in Engineering

Interning at GoCardless

I'm wrapping up a four month internship at GoCardless and thought I'd share some of the projects I've worked on.

GoCardless has a real variety of projects, which has kept every day interesting and challenging. From front-end javascript to PHP client libraries, I've worked on almost everything at GoCardless and been able to learn from some awesome developers. Here are a few highlights:

React / How I came to love React

A couple of months ago we decided to rewrite the GoCardless marketing pages using React to support proper internationalisation. I was on the team from the inception of the project, figuring out how the app would work and seeing it through to completion.

Since last summer I'd been hearing great things about React, so it was great to get an opportunity to give it a try. We rewrote the site into an isomorphic site based off of dynamic React components, and I was really impressed by the flexibility and speed of the framework - both in development and production. GoCardless is planning to open source the work, and I'll definitely use React again.

Query Counting / How hard can a count be?

While working on the GoCardless dashboard I saw a few cases where having a count in the API responses would improve search and exports. Knowing if your search has two or two hundred pages can be helpful! I chatted to the team, and set about adding it.

As it turns out, getting a precise count isn't so straightforward. The API is built for queries that could match millions of rows, and needs to quickly return the paginated collection. After a few experiments with count optimisation and estimate counting in PostgreSQL I worked with the Platform team and we settled on using an exact count up to a limit. It was great to dig a bit deeper into the limits of PostgreSQL, and to figure out a pragmatic solution.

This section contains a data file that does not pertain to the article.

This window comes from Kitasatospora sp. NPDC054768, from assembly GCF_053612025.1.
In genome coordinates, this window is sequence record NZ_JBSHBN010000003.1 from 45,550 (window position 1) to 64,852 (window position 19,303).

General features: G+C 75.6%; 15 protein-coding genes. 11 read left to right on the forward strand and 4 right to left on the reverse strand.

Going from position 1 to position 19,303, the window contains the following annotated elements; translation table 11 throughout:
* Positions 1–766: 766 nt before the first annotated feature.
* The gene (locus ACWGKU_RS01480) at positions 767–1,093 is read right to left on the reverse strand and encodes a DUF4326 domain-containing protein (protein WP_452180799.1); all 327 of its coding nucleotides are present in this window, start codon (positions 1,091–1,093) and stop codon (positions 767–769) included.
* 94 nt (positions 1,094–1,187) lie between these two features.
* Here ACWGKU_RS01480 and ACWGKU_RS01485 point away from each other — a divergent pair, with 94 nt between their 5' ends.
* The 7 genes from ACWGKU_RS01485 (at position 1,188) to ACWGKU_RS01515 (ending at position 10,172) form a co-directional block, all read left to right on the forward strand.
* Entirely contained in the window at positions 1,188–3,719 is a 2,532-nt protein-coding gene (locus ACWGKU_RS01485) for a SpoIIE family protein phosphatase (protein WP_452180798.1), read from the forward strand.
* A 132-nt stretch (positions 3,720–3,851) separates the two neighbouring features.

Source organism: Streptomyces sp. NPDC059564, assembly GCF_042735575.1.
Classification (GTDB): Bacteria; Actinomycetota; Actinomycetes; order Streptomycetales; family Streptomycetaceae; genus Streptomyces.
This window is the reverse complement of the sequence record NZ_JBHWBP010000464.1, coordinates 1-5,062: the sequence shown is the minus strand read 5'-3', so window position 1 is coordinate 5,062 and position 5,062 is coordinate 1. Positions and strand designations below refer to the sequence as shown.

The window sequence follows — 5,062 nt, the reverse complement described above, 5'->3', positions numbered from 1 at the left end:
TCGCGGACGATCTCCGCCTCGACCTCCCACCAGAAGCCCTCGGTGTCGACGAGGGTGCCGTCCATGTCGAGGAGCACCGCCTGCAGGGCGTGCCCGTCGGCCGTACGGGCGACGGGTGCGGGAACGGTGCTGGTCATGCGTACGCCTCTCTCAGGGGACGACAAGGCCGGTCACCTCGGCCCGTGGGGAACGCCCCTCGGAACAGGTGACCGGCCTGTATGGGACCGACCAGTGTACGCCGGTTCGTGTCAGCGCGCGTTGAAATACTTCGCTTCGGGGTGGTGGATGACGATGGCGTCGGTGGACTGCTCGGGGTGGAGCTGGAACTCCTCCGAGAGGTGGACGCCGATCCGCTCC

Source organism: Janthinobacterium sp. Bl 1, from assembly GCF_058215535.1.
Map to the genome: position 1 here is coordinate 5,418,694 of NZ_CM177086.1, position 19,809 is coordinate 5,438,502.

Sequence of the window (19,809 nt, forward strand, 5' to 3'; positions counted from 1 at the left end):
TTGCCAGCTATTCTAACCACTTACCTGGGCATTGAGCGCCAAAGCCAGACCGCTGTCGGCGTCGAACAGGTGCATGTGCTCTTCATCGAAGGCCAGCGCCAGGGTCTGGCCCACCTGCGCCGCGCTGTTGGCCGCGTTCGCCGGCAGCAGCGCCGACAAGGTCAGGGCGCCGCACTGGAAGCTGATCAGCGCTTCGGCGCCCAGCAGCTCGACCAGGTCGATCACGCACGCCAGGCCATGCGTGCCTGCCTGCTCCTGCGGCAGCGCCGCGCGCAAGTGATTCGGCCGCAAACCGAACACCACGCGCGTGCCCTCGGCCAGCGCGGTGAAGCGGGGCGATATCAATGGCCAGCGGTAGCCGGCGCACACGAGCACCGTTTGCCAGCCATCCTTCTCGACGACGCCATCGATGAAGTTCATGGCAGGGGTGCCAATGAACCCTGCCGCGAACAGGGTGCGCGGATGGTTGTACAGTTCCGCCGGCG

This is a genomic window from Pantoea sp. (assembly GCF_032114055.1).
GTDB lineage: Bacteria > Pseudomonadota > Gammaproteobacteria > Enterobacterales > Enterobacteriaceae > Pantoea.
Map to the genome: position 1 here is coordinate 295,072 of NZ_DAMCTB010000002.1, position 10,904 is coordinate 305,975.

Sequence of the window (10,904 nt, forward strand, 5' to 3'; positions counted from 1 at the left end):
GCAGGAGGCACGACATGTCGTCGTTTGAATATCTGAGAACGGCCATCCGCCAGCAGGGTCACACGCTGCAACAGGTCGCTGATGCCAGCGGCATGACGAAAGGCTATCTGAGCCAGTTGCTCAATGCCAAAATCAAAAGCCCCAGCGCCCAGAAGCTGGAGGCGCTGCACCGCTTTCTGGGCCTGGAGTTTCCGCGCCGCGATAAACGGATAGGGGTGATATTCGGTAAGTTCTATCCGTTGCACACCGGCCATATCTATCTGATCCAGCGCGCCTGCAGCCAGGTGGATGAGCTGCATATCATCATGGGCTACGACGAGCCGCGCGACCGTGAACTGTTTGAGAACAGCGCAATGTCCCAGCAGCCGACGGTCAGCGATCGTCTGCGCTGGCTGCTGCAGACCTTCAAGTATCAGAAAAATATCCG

Stubby / Hijacking XMLHttpRequests for fun and profit

Internally, GoCardless uses JSON Schema extensively - all API requests are validated against a schema, and the GoCardless Pro docs are auto-generated from it. In my last couple of weeks at GoCardless I worked on adding another use for JSON Schema - stubbing out API requests in front-end app's tests, additionally validating that the requests themselves are valid.

There's more detail about Stubby, which is our open-source solution to the above, here. It was great to build something open-source, and I learned a lot about the process (docs, tests, READMEs and config all suddenly became much more important). I'm really glad that GoCardless as a company is invested in open source and emphasises giving back to the tech community as a whole, looking beyond their own product.

PHP Library / When I thought I was done writing PHP

Finally, when I started this internship I wasn't expecting to write any PHP. Even stranger, I wasn't expecting to write any PHP in Go...

A lot of our customers were requesting a PHP library for the new GoCardless API, so I stepped up to build one. GoCardless auto-generates all its Pro client libraries using an internal tool (soon to be open-sourced) called Crank, which combines Go template files with a JSON Schema to build a library.

I'll be honest, working with PHP was a bit of a hassle! In many cases we were torn between writing idiomatic PHP and making the library consistent with GoCardless libraries in other languages (we generally chose the former, but the trade-off in maintainability is very real). Some of PHP 5.3's new object oriented features such as magic methods and namespaces allowed for decent workarounds, but it was certainly tricky to make the decision of using them. Having put a lot of thought and effort into it the most satisfying part of the project was seeing integrators using the library immediately, and being able to respond to their feedback.

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